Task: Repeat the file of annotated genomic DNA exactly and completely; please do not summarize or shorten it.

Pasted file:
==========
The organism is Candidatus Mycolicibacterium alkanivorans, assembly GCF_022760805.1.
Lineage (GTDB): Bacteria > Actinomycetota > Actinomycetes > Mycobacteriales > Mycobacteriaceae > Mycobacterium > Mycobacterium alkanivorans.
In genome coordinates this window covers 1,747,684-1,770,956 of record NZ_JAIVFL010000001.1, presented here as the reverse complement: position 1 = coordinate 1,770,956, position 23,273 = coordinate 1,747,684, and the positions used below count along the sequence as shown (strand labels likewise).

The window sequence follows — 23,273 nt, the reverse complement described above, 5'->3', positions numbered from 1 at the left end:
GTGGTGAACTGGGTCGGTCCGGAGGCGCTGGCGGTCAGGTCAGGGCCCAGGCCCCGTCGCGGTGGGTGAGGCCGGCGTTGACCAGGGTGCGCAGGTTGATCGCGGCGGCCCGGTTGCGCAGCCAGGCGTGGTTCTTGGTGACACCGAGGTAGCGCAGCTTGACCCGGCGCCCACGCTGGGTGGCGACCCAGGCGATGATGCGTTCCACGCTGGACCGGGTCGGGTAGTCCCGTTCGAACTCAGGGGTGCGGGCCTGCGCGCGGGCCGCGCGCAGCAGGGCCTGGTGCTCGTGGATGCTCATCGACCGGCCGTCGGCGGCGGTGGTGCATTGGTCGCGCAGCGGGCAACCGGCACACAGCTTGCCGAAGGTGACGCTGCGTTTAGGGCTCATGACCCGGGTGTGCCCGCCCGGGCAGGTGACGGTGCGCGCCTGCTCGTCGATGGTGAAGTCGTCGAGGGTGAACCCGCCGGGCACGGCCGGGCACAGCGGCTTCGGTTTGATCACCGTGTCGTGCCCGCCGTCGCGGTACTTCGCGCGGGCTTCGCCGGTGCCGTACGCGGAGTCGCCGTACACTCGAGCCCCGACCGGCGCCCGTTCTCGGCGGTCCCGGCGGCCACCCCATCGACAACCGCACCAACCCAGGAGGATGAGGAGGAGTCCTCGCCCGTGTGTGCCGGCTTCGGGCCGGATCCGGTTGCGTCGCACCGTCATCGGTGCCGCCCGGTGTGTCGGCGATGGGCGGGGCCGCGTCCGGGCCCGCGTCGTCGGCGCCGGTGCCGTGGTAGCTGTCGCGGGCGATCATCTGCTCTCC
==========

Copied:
The organism is Candidatus Mycolicibacterium alkanivorans, assembly GCF_022760805.1.
Lineage (GTDB): Bacteria > Actinomycetota > Actinomycetes > Mycobacteriales > Mycobacteriaceae > Mycobacterium > Mycobacterium alkanivorans.
In genome coordinates this window covers 1,747,684-1,770,956 of record NZ_JAIVFL010000001.1, presented here as the reverse complement: position 1 = coordinate 1,770,956, position 23,273 = coordinate 1,747,684, and the positions used below count along the sequence as shown (strand labels likewise).

The window sequence follows — 23,273 nt, the reverse complement described above, 5'->3', positions numbered from 1 at the left end:
GTGGTGAACTGGGTCGGTCCGGAGGCGCTGGCGGTCAGGTCAGGGCCCAGGCCCCGTCGCGGTGGGTGAGGCCGGCGTTGACCAGGGTGCGCAGGTTGATCGCGGCGGCCCGGTTGCGCAGCCAGGCGTGGTTCTTGGTGACACCGAGGTAGCGCAGCTTGACCCGGCGCCCACGCTGGGTGGCGACCCAGGCGATGATGCGTTCCACGCTGGACCGGGTCGGGTAGTCCCGTTCGAACTCAGGGGTGCGGGCCTGCGCGCGGGCCGCGCGCAGCAGGGCCTGGTGCTCGTGGATGCTCATCGACCGGCCGTCGGCGGCGGTGGTGCATTGGTCGCGCAGCGGGCAACCGGCACACAGCTTGCCGAAGGTGACGCTGCGTTTAGGGCTCATGACCCGGGTGTGCCCGCCCGGGCAGGTGACGGTGCGCGCCTGCTCGTCGATGGTGAAGTCGTCGAGGGTGAACCCGCCGGGCACGGCCGGGCACAGCGGCTTCGGTTTGATCACCGTGTCGTGCCCGCCGTCGCGGTACTTCGCGCGGGCTTCGCCGGTGCCGTACGCGGAGTCGCCGTACACTCGAGCCCCGACCGGCGCCCGTTCTCGGCGGTCCCGGCGGCCACCCCATCGACAACCGCACCAACCCAGGAGGATGAGGAGGAGTCCTCGCCCGTGTGTGCCGGCTTCGGGCCGGATCCGGTTGCGTCGCACCGTCATCGGTGCCGCCCGGTGTGTCGGCGATGGGCGGGGCCGCGTCCGGGCCCGCGTCGTCGGCGCCGGTGCCGTGGTAGCTGTCGCGGGCGATCATCTGCTCTCC